Death is one of the most frightening things we will ever experience. Death anxiety is an inherent part of life, but it can harm us if left unchecked. Coping with death anxiety is an important part of anybody's life.
Naturally, all living beings are endowed with some level of fear of their own demise. Without even trying, we avoid things that can lead to our death or at least remind us of our death.
Death anxiety isn't like arachnophobia or other common fears we have. It has its origin in our evolutionary history and is present in most sentient species. During the evolution of humans, those who feared death avoided things that would kill them. This gave them a clear advantage over someone who would not avoid death and lead to the proliferation of death anxiety.
On a neurological level, certain hormones and neurotransmitters are known to increase levels of death anxiety. Cortisol, a hormone known to promote increased electrical activity in the brain, is well known for its ability to promote all sorts of anxieties including death anxiety.
Someone with a genetic tendency towards high cortisol levels with naturally hold higher levels of anxiety as well. Other biomarkers associated with death anxiety include dopamine and alpha amylase.
This kind of anxiety tends to increase over life as we experience important life events. One of the most obvious examples of an experience that can increase levels of death anxiety is aging. Aging is essentially a natural process that leads to the decline of physical and mental health.
As we age, we lose our strength, our stamina, our memory and other important traits we possess. Many people respond to this decline by adapting a greater fear of death than they previously had.
Economic crises and other experiences that force us to contend with conflict and the loss of resources can also stir death anxiety. Events such as the attacks on the Twin Towers in 2001 and the economic crisis in 2008 have increased feelings of anxiety of death within the general populace.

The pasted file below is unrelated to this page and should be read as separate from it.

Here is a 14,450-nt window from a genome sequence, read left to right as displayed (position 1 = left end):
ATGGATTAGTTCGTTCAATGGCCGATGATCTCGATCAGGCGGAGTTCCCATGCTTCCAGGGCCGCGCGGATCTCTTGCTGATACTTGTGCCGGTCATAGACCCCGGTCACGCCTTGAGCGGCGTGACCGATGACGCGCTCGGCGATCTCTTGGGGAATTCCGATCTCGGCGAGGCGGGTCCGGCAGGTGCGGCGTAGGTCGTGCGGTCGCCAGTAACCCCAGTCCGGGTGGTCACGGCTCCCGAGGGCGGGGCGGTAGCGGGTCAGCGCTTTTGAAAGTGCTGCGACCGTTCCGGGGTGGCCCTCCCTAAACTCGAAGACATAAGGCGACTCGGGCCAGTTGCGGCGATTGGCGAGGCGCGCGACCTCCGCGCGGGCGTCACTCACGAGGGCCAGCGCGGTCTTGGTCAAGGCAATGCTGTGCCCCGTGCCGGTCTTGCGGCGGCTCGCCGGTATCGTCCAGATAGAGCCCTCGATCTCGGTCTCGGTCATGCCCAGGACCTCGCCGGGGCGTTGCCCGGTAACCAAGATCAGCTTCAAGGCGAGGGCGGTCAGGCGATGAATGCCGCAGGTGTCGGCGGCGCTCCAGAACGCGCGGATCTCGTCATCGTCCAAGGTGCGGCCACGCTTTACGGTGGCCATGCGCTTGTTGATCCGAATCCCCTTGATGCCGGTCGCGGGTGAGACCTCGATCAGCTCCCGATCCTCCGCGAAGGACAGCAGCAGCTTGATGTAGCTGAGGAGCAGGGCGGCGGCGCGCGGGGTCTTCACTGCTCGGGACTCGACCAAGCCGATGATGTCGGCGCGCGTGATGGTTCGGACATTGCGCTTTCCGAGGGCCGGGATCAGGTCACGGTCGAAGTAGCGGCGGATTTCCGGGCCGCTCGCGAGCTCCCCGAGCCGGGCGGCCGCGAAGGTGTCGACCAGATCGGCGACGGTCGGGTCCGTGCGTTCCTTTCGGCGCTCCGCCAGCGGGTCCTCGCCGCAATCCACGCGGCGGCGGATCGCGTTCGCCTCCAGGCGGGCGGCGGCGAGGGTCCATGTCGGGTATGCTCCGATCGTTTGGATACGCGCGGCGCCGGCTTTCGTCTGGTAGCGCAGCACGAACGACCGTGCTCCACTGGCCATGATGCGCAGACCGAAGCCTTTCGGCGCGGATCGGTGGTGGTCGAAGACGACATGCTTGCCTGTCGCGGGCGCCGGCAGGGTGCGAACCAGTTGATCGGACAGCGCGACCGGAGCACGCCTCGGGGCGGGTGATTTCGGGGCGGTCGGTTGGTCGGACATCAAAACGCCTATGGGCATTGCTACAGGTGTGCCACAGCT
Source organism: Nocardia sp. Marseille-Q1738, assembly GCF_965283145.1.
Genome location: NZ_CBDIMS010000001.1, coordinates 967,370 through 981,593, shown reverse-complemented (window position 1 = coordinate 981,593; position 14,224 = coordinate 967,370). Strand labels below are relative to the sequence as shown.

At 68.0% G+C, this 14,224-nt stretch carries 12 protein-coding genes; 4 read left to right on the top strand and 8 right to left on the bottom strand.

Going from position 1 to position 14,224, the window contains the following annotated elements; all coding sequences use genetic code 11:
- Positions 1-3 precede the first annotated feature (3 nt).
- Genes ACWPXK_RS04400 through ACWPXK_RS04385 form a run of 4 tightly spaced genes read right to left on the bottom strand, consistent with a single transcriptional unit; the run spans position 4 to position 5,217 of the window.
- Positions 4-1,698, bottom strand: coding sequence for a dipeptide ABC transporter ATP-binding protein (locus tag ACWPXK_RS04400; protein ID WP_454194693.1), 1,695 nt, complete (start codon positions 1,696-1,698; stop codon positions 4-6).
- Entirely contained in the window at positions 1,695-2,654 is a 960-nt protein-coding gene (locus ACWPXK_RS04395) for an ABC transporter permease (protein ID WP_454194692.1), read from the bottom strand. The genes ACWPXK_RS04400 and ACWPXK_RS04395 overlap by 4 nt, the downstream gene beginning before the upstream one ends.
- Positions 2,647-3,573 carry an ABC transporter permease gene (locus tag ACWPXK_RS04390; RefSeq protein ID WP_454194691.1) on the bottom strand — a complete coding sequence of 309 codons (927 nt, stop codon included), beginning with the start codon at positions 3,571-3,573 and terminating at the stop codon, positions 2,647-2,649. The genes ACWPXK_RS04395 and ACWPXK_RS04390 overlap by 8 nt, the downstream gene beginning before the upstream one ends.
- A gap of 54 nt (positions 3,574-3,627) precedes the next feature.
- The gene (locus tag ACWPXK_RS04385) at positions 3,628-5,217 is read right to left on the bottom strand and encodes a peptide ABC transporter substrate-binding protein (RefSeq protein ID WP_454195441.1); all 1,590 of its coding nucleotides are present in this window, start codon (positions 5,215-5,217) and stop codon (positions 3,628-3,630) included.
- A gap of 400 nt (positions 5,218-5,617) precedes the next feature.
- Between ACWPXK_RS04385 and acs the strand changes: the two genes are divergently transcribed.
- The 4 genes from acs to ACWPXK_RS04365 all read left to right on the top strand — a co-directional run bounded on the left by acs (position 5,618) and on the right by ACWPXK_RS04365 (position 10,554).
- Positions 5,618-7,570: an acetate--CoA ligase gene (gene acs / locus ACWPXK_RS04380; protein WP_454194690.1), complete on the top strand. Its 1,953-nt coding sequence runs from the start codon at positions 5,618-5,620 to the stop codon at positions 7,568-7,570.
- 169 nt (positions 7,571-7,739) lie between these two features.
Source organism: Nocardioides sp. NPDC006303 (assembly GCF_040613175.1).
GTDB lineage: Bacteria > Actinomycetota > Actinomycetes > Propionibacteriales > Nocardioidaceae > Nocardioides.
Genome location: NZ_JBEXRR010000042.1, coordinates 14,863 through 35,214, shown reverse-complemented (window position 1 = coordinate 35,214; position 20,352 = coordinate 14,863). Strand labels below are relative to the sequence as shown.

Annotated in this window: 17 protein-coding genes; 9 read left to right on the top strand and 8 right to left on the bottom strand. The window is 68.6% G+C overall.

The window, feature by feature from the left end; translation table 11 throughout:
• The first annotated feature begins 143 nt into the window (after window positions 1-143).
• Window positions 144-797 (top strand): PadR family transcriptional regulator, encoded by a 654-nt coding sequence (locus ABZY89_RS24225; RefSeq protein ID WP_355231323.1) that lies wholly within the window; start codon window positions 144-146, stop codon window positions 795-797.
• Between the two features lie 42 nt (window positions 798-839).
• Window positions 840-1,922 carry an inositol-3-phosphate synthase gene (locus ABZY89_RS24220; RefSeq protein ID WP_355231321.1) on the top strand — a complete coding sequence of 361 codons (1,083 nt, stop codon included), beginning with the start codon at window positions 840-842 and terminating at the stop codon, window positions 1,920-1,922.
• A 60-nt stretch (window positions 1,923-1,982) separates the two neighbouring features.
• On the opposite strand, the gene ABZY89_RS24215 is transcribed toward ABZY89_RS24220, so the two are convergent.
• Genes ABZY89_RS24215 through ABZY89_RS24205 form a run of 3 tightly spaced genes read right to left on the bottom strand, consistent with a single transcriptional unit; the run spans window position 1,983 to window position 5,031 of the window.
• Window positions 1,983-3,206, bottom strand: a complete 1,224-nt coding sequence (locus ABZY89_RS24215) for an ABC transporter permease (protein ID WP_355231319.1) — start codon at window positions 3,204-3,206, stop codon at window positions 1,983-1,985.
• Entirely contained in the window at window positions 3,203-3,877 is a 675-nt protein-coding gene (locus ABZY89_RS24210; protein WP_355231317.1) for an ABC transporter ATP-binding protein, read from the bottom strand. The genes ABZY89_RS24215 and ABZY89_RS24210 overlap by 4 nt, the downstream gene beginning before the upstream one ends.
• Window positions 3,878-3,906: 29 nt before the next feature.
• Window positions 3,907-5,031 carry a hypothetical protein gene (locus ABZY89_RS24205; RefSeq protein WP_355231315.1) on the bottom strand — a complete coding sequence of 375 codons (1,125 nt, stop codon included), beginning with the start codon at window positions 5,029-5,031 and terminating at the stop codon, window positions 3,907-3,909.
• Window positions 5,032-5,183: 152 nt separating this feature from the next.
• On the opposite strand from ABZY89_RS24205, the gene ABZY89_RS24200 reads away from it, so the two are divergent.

Generation Z, the latest generation to come of age, tends to hold considerable anxiety about the future due to the effects these events have had on their lives.
Anxiety, from thoughts of death, can harm us in more ways than one. It often causes us to act in ways that are irrational or may even cause the exact opposite of the effects we want to bring about.
It often leads people to behave in xenophobic fashions and to adopt hostility towards change. People often hunker down and begin rejecting new ideas because they want to keep the world around them the same as it always was.
This condition is an instinct and it is often manipulated by marketing firms and propagandists to influence people in seedy ways. For example, a politician may have ads developed to remind people of rare but possible dangers in order to convince voters to support him, even if his policies would not benefit or even harm the voting populace.
Understanding how death anxiety is exploited by politicians and advertisers is a key component of coping with it.
Death anxiety can be overwhelming, but it doesn't have to rule our lives. People can understand how to better cope with death anxiety by coming to terms with our own mortality. We can't live forever but we can find ways to make sure we don't regret the way we used the time on earth we do have.
Understanding the importance of taking risks is one step towards combating such anxiety. People who live their lives to their fullest tend to have lower levels of death anxiety overall. If death anxiety is allowed to fester, it will eventually lead to even greater levels of death anxiety as we realize we have wasted much of our lives.